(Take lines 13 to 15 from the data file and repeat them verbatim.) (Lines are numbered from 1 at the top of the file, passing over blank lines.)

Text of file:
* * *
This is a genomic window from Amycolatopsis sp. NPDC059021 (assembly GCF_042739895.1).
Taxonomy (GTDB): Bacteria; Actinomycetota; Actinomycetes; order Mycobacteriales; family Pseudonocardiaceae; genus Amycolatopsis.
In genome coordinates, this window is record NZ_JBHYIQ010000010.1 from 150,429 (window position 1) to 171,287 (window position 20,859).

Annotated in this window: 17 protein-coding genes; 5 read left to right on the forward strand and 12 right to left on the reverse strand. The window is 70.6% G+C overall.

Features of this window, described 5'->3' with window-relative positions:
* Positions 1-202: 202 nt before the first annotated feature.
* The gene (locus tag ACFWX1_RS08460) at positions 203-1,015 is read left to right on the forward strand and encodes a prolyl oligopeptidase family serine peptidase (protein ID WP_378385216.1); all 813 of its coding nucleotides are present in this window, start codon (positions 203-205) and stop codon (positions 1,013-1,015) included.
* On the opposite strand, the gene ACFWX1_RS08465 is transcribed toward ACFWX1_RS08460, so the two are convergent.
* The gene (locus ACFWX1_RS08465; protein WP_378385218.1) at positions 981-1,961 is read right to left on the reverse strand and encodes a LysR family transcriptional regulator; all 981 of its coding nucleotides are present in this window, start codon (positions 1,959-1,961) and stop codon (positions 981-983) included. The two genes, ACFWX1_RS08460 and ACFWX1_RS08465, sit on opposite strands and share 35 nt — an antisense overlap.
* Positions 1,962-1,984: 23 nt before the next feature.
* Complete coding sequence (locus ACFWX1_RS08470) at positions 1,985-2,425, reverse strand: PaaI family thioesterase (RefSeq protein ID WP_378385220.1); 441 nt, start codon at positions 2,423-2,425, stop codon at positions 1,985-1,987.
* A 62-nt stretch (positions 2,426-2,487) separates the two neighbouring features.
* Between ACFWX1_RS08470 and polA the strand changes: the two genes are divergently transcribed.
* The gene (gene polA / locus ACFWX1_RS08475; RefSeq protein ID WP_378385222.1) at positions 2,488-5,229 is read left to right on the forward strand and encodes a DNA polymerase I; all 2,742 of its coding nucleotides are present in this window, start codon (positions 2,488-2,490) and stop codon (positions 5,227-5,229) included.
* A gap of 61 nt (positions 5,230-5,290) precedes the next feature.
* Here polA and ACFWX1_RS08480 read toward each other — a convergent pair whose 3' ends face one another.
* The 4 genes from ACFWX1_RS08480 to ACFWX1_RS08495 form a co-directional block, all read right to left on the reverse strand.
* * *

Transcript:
* Between ACFWX1_RS08470 and polA the strand changes: the two genes are divergently transcribed.
* The gene (gene polA / locus ACFWX1_RS08475; RefSeq protein ID WP_378385222.1) at positions 2,488-5,229 is read left to right on the forward strand and encodes a DNA polymerase I; all 2,742 of its coding nucleotides are present in this window, start codon (positions 2,488-2,490) and stop codon (positions 5,227-5,229) included.
* A gap of 61 nt (positions 5,230-5,290) precedes the next feature.